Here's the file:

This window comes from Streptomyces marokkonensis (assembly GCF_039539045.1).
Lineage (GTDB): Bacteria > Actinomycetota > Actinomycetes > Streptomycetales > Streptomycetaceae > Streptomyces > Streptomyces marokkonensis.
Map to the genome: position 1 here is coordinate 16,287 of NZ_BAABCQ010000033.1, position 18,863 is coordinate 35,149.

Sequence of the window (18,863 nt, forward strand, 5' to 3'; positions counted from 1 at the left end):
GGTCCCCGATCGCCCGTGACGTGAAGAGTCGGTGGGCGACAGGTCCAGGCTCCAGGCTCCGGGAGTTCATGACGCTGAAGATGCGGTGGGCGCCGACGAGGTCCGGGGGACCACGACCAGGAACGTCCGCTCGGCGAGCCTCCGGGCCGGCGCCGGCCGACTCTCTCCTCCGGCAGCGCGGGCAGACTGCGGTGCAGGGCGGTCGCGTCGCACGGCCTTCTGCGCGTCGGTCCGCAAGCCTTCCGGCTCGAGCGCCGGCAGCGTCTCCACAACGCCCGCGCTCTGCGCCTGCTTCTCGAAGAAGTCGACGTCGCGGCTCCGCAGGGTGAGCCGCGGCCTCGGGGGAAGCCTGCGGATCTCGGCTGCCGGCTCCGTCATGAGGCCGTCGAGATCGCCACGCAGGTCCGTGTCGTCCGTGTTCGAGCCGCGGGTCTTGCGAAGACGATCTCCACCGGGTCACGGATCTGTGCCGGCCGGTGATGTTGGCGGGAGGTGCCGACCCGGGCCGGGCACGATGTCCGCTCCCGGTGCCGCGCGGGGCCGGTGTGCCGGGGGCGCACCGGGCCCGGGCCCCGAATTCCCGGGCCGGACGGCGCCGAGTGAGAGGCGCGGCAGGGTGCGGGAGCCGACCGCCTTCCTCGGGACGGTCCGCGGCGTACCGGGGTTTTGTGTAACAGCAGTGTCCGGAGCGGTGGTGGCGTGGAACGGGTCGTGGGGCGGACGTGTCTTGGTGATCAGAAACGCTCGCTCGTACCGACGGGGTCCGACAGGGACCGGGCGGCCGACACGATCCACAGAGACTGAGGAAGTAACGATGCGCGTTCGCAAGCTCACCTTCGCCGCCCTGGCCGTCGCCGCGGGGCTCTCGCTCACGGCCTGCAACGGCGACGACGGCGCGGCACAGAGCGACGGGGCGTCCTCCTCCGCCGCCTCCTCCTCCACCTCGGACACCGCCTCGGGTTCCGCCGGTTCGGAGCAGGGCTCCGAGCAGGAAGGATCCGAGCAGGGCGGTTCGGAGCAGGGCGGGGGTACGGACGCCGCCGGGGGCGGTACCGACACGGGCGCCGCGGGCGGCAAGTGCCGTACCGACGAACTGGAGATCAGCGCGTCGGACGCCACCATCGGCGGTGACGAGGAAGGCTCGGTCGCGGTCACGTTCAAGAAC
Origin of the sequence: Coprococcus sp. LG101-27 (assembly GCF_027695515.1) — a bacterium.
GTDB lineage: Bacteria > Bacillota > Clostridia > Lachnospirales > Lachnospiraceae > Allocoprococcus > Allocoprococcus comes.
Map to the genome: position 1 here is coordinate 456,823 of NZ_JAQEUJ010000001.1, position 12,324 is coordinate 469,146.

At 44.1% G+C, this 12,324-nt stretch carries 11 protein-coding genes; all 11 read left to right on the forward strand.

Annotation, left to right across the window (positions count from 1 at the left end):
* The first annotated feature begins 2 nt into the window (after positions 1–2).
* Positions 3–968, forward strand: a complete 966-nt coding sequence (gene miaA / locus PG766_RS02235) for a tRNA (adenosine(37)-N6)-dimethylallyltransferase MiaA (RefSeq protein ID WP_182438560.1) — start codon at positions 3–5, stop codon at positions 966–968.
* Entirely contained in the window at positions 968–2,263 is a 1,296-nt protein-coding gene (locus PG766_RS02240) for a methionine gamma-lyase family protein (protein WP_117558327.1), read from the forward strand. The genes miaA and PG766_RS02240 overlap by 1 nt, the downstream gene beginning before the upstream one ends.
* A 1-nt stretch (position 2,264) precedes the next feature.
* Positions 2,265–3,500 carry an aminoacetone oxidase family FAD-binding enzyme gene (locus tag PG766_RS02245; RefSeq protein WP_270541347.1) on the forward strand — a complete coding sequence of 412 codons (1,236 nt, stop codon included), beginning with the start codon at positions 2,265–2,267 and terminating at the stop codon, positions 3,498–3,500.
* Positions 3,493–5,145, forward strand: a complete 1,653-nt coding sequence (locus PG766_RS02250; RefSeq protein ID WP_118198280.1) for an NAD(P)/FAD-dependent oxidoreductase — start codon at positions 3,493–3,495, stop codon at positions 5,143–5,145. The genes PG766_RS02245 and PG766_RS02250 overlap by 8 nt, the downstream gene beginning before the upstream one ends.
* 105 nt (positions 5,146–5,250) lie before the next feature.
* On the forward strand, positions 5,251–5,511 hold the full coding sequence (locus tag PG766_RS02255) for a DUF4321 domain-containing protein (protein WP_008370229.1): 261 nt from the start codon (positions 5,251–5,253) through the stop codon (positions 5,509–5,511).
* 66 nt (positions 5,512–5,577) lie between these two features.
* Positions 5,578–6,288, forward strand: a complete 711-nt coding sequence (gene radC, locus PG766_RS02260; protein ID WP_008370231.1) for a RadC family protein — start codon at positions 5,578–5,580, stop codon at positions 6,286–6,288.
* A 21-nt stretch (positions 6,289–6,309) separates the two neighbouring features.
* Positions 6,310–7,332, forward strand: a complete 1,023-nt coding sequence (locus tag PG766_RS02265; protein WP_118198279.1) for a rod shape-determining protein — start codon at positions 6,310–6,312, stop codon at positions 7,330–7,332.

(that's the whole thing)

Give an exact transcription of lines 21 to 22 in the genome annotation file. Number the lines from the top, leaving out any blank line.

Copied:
* A 21-nt stretch (positions 6,289–6,309) separates the two neighbouring features.
* Positions 6,310–7,332, forward strand: a complete 1,023-nt coding sequence (locus tag PG766_RS02265; protein WP_118198279.1) for a rod shape-determining protein — start codon at positions 6,310–6,312, stop codon at positions 7,330–7,332.